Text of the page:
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The Kyūshū Q1W Tokai (東海 "Eastern Sea") was a land-based anti-submarine patrol bomber aircraft developed for the Imperial Japanese Navy in World War II. The Allied reporting name was Lorna. Although similar in appearance to the German Junkers Ju 88 medium bomber, the Q1W was a much smaller aircraft with significantly different design details.

Design and development

Kyushu Q1W Tokai maritime reconnaissance

The Imperial Japanese Navy ordered development of the Kyūshū Q1W as the Navy Experimental 17-Shi Patrol Plane[1] in September 1942, and the first test flight took place in September 1943. It entered service in January 1945. The Q1W carried two low-power engines, allowing for long periods of low-speed flight.

In same period Kyūshū built the K11W1 Shiragiku, a bomber training plane (also used in Kamikaze strikes) and the Q3W1 Nankai (South Sea), a specialized antisubmarine version of the K11W.[2] The latter was of all-wood construction and was destroyed during a landing accident on its first flight.

Another specific anti-submarine airplane was the Mitsubishi Q2M1 "Taiyō" (which was derived from Mitsubishi Ki-67 Hiryū "Peggy" Torpedo-bomber), but this did not progress beyond the preliminary design stage.

Variants

  • Q1W1 : one prototype.
  • Q1W1 Tokai Model 11: main production model.
  • Q1W2 Tokai Model 21: version with tail surfaces in wood, built in small numbers.
  • Q1W1-K Tokai-Ren (Eastern Sea-Trainer): trainer with capacity for four, all-wood construction. One prototype built.

Specifications (Q1W1)

Data from Japanese Aircraft of the Pacific War[3]

General characteristics

  • Crew: 3
  • Length: 12.09 m (39 ft 8 in)
  • Wingspan: 16 m (52 ft 6 in)
  • Height: 4.12 m (13 ft 6 in)
  • Wing area: 38.2 m2 (411 sq ft)
  • Empty weight: 3,102 kg (6,839 lb)
  • Gross weight: 4,800 kg (10,582 lb)
  • Max takeoff weight: 5,318 kg (11,724 lb)
  • Powerplant: 2 × Hitachi GK2 Amakaze 31 9-cylinder air-cooled radial piston engines, 455 kW (610 hp) each
  • Propellers: 3-bladed variable-pitch propellers

Performance

  • Maximum speed: 322 km/h (200 mph, 174 kn)
  • Range: 1,342 km (834 mi, 725 nmi)
  • Service ceiling: 4,490 m (14,730 ft)
  • Rate of climb: 3.817 m/s (751.4 ft/min)
  • Wing loading: 126 kg/m2 (26 lb/sq ft)
  • Power/mass: 0.19 kW/kg (0.12 hp/lb)

Armament

  • 1 × flexible rearward-firing 7.7 mm Type 92 machine gun
  • 1 or 2 × fixed forward-firing 20 mm Type 99 cannon sometimes fitted
  • 2 × 250 kg (550 lb) bombs

    The Imperial Japanese Navy ordered development of the Kyūshū Q1W as the Navy Experimental 17-Shi Patrol Plane[1] in September 1942, and the first test flight took place in September 1943. It entered service in January 1945. The Q1W carried two low-power engines, allowing for long periods of low-speed flight.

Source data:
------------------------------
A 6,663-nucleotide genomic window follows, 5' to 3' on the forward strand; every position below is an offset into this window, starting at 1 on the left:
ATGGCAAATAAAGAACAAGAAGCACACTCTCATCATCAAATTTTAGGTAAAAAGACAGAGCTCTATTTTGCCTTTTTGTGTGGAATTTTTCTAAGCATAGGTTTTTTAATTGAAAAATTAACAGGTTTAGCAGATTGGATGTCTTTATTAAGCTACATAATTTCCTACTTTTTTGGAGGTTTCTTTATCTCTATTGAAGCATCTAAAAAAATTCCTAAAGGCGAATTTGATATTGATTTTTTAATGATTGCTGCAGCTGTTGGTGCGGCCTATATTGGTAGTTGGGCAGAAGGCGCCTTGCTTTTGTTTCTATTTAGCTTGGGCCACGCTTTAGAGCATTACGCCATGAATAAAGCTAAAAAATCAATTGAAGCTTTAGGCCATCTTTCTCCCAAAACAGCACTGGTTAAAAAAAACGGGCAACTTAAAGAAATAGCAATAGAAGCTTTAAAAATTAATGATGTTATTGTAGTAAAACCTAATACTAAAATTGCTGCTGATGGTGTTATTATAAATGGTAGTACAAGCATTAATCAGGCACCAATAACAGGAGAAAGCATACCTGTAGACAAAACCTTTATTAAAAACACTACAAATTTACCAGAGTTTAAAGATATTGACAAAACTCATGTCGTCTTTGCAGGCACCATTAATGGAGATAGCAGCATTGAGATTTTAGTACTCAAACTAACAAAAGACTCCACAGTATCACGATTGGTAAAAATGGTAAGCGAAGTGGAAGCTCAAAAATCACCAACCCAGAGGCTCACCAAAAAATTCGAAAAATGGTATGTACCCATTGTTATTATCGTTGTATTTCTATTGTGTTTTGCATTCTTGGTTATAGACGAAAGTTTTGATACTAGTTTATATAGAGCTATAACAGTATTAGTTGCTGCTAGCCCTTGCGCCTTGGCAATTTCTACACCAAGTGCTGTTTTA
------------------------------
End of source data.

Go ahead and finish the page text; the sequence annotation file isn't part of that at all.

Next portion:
In same period Kyūshū built the K11W1 Shiragiku, a bomber training plane (also used in Kamikaze strikes) and the Q3W1 Nankai (South Sea), a specialized antisubmarine version of the K11W.[2] The latter was of all-wood construction and was destroyed during a landing accident on its first flight.

    Another specific anti-submarine airplane was the Mitsubishi Q2M1 "Taiyō" (which was derived from Mitsubishi Ki-67 Hiryū "Peggy" Torpedo-bomber), but this did not progress beyond the preliminary design stage.

    Variants

    • Q1W1 : one prototype.
    • Q1W1 Tokai Model 11: main production model.
    • Q1W2 Tokai Model 21: version with tail surfaces in wood, built in small numbers.
    • Q1W1-K Tokai-Ren (Eastern Sea-Trainer): trainer with capacity for four, all-wood construction. One prototype built.

    Specifications (Q1W1)

    Data from Japanese Aircraft of the Pacific War[3]

    General characteristics

    • Crew: 3
    • Length: 12.09 m (39 ft 8 in)
    • Wingspan: 16 m (52 ft 6 in)
    • Height: 4.12 m (13 ft 6 in)
    • Wing area: 38.2 m2 (411 sq ft)
    • Empty weight: 3,102 kg (6,839 lb)
    • Gross weight: 4,800 kg (10,582 lb)
    • Max takeoff weight: 5,318 kg (11,724 lb)
    • Powerplant: 2 × K11W1 Shiragiku, a bomber training plane (also used in Kamikaze strikes) and the Q3W1 Nankai (South Sea), a specialized antisubmarine version of the K11W.[2] The latter was of all-wood construction and was destroyed during a landing accident on its first flight.

      Another specific anti-submarine airplane was the Mitsubishi Q2M1 "Taiyō" (which was derived from Mitsubishi Ki-67 Hiryū "Peggy" Torpedo-bomber), but this did not progress beyond the preliminary design stage.

      Data from Japanese Aircraft of the Pacific War[3]

      General characteristics

      • Crew: 3
      • Length: 12.09 m (39 ft 8 in)
      • Wingspan: 16 m (52 ft 6 in)
      • Height: 4.12 m (13 ft 6 in)
      • Wing area: 38.2 m2 (411 sq ft)
      • Empty weight: 3,102 kg (6,839 lb)
      • Gross weight: 4,800 kg (10,582 lb)
      • Max takeoff weight: 5,318 kg (11,724 lb)
      • Powerplant: 2 × Hitachi GK2 Amakaze 31 9-cylinder air-cooled radial piston engines, 455 kW (610 hp) each
      • Propellers: 3-bladed variable-pitch propellers

      Performance

      • Maximum speed: 322 km/h (200 mph, 174 kn)General characteristics

        Performance

        • Maximum speed: 322 km/h (200 mph, 174 kn)
        • Range: 1,342 km (834 mi, 725 nmi)
        • Service ceiling: 4,490 m (14,730 ft)
        • Rate of climb: 3.817 m/s (751.4 ft/min)
        • Wing loading: 126 kg/m2 (26 lb/sq ft)
        • Power/mass: 0.19 kW/kg (0.12 hp/lb)

        Armament

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